They were a more economical form of construction than the heavy cellular girder bridges, requiring only about half the amount of iron, but the iron was still an expensive import (rolling marks such as BUTTERLEY, SHELTON and BURBACH appear on iron elements of many of the bridges). In terms of costs, indexed to the year 2000, the iron lattice bridges would have cost around $9,000 per square metre of deck whereas for timber truss bridges this unit cost would only have been around $1,500. Despite the high initial costs of the lattice bridges, their durability and low maintenance costs have meant that in the long term they have been very cost-effective structures. The iron lattice bridges were, to the colonial period, what reinforced concrete bridges were to the period 1930-60 and prestressed concrete bridges have become since the 1970s.
|Heritage Listing||Reference Number||Gazette Number||Gazette Page|
|Register of the National Estate|
|Heritage Act - s.170 NSW State agency heritage register|
|Local Environmental Plan||101||159||5510|
Assessment of Significance
|Historical Significance||The Bridge has high historical significance as it is on a main road. It is a large bridge with long spans over a major river, indicative of the then burgeoning road network. It has historic associative value based on its ability to represent the endeavours of local settlers, with their need for safe and reliable access across the Gwydir River. It is associated with bridge designer John A McDonald. It significantly helped open up the north of New South Wales.|
|Aesthetic/Technical Significance||Aesthetically, the Bridge with its long lattice trusses presents an imposing yet attractive reminder of the past. It has strong aesthetic lines that enhance the aesthetics of its environment. As such, the bridge has aesthetic significance.|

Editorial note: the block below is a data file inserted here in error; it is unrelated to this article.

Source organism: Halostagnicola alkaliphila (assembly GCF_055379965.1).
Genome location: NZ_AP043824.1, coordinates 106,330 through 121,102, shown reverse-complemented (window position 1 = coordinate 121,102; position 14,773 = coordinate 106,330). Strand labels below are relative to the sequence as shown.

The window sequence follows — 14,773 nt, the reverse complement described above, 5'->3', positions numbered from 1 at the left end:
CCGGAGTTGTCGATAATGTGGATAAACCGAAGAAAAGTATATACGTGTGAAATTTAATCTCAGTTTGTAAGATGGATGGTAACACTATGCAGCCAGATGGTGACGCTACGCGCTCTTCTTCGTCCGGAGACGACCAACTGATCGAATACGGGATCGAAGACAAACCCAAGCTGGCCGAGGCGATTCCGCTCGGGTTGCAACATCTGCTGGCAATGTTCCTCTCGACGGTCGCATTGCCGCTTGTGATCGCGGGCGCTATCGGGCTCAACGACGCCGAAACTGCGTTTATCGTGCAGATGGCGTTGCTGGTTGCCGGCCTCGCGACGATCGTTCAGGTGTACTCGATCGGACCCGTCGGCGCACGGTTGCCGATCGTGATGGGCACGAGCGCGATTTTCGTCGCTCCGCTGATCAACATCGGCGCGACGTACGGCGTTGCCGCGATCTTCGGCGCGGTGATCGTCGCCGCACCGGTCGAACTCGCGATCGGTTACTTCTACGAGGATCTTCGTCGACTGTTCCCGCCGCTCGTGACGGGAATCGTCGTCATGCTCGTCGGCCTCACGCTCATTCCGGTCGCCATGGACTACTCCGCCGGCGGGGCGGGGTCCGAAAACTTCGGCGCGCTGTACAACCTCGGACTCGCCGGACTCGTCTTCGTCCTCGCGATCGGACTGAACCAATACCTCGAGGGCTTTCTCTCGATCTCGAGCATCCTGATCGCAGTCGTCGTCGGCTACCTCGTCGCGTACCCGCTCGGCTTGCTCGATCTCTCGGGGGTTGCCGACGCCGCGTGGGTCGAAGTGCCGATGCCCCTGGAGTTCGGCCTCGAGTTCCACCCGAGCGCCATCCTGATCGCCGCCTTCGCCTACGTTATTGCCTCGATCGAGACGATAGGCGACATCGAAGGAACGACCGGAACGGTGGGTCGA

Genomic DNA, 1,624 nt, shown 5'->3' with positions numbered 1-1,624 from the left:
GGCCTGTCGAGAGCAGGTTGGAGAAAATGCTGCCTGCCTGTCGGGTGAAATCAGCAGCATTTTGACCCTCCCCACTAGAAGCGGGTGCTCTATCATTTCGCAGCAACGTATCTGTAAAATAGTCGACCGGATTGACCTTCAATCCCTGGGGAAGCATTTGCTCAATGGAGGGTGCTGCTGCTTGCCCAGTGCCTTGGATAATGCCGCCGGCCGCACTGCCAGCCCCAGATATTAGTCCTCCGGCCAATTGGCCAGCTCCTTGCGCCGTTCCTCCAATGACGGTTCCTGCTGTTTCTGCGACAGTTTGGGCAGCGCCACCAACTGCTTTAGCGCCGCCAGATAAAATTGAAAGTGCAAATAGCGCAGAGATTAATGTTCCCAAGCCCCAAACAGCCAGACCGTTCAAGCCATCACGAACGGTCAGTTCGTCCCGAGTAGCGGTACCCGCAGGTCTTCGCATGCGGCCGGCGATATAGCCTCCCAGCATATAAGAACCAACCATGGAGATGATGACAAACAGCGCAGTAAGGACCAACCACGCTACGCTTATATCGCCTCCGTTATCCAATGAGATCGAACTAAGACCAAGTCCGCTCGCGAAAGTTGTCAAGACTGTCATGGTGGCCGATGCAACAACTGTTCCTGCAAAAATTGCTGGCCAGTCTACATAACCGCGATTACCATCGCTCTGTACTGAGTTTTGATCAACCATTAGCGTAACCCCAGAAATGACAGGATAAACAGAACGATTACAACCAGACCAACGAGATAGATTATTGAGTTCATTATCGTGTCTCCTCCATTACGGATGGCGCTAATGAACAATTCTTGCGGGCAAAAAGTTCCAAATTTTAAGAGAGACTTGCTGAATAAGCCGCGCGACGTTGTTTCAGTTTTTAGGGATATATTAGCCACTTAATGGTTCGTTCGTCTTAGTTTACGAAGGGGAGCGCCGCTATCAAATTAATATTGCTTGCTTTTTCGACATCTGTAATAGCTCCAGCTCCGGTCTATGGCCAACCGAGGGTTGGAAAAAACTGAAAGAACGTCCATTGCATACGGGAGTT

|Social Significance||Because of their numbers, the complete set of lattice truss bridges gain high social significance. The Bridge also has great significance to the local community, as is evident from the community holding centenary celebration. The centenary celebrations for the 100-year-old Gwydir Bridge at Bundarra was the largest celebration ever to occur in living memory of the residents. The Bridge has contributed significantly to the social and commercial development of northern New South Wales.|
|Research Significance||The Bridge has high technical significance because of its integrity and good condition, which contribute to its ability to demonstrate aspects of technology, design and style in bridge construction. The Bridge is a good example of British bridge technology.|
|Representativeness||A good representative example of an iron lattice truss bridge.|
|Title||Year||Author||Inspected by||Guidelines used|
|Study of Heritage Sig. of pre 1930 RTA Controlled Metal Road Bridges in NSW||2001||Cardno MBK||Yes|
|Roads and Maritime Services Region||Northern|
|CARMS File Number||****|
|Conservation Management Plan||****|